|What about lifts and headers, for racers?||In his 1948 book Yacht Racing and the Aerodynamics of Sails and Racing Tactics (originally published in 1928), Dr. Manfred Curry describes the strategy to "tack in a header" when racing to an upwind mark. In a header, the wind shifts, causing your heading to move away from the destination. If you tack then, you can take advantage of a more direct line to your destination on the other tack. Although he documented that racing tactic in the previous century, with GPS and digital calculations SailTimer continuously evaluates and displays your optimal tacks (especially if you have real-time wind data coming in from the wireless SailTimer Wind Instrument). You can toggle the port and starboard tacks in the SailTimer app to see how the other tack looks. You can also stay on those headings in lots of small tacks close to the rhumb line. The SailTimer app doesn't assume that there was an average wind direction over some previous period, and then try to warn you about a header; it just continuously updates the display of your optimal tacks. This is clear and effective, and you can still use his original strategy to go onto the other tack in a header if you see the green tacking lines move in a header.|
|Can you toggle between True and Apparent wind if you use the SailTimer Wind Instrument with the app?||Yes. Click on our unique wind speedometer to make it larger, and you'll see a button in the top right to switch the wind speed and directin between True and Apparent. Whichever one you leave on the big wind speedometer is what is also displayed on the chart, for the wind speed and the grey wind arrow for wind direction around the yellow boat icon.|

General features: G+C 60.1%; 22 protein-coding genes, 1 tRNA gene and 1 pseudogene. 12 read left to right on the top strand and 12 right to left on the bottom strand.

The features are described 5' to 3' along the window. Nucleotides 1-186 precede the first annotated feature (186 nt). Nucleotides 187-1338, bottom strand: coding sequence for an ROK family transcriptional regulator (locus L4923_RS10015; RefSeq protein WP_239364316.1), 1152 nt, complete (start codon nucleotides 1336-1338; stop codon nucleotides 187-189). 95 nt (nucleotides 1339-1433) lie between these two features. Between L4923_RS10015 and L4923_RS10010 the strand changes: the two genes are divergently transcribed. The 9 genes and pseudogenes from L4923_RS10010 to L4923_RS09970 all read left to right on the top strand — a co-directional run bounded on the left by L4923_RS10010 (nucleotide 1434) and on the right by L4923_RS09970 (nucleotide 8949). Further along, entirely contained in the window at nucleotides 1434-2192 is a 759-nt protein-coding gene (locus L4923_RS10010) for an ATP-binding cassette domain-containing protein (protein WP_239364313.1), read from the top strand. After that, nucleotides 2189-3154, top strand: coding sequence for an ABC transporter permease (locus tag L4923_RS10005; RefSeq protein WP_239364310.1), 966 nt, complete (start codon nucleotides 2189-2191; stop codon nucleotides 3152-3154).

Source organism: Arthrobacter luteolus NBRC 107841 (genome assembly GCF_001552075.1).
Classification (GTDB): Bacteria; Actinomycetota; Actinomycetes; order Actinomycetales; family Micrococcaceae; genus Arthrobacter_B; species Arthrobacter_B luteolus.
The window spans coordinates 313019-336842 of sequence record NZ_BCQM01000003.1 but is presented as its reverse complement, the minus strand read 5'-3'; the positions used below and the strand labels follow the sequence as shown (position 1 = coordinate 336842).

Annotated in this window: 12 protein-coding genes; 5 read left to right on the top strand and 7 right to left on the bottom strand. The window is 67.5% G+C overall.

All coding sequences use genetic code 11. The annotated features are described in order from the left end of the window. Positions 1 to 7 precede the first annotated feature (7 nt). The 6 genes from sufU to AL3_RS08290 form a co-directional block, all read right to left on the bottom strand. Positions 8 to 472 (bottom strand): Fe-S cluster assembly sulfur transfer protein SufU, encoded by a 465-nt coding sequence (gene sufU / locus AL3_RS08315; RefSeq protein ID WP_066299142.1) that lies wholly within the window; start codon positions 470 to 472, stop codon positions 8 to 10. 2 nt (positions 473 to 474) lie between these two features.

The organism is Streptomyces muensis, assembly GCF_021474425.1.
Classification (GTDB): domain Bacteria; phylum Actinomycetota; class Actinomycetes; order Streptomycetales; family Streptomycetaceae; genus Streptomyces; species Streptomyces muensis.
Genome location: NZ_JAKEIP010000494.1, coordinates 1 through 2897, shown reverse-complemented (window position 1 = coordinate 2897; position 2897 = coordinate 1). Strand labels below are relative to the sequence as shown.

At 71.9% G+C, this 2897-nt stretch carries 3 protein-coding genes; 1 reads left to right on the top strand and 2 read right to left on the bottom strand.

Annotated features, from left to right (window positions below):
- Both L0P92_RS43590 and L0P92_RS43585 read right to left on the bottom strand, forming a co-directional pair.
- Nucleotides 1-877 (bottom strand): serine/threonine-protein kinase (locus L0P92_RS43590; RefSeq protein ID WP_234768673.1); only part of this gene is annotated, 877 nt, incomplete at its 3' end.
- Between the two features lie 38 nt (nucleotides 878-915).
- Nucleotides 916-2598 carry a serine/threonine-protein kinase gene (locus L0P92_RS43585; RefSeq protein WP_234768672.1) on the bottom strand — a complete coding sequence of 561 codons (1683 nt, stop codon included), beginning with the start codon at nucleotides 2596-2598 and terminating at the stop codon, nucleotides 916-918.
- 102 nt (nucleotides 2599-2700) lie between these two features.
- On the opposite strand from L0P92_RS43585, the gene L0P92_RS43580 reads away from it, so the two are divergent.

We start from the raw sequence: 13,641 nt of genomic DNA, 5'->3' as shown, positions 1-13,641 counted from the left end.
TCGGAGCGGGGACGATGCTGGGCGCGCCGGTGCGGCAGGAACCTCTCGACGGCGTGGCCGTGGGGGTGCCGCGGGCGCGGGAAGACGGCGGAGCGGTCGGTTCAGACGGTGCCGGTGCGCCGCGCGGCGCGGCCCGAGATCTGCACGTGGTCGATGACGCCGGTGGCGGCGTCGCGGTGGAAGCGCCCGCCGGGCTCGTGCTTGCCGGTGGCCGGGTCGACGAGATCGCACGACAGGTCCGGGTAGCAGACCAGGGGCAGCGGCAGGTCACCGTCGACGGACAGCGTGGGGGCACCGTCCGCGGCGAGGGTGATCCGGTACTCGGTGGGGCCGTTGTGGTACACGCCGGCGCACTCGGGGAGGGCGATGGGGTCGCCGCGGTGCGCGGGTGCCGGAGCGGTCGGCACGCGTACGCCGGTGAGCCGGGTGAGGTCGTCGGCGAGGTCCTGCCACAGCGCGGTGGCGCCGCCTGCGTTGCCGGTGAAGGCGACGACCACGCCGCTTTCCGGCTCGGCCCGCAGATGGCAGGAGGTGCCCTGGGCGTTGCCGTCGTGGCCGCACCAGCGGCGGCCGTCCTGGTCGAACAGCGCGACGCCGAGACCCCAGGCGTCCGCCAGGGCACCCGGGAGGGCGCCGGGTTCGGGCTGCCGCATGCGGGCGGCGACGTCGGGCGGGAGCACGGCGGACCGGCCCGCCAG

|I know my boat's polars -- how can I edit them in the app?||To edit a polar, email it out of the app to yourself. Then edit it in a text editor, to add values for your boat for the wind angles and speeds in the table. The software will look after the in-between values automatically. Then email it back to yourself, to receive on your iPad/iPhone. Click and hold on the email attachment and it will say "Open in SailTimer". Then you'll have your own polars in the app.|
|The table for polar learning only shows certain categories for the wind angle and speed. Are in-between values accounted for?||Yes - the table can't show every value, but the software does use in-between values, the same as they are shown on a polar graph or plot. The table such as in this screenshot is used for simplicity and for exporting. But the software actually uses a continuous function. You can actually see this yourself during polar learning. If the wind angle is at e.g. 40 degrees, in-between the 22.5 and 45 degree wind angles, you may see the polar learning influence the boat speeds on either side.|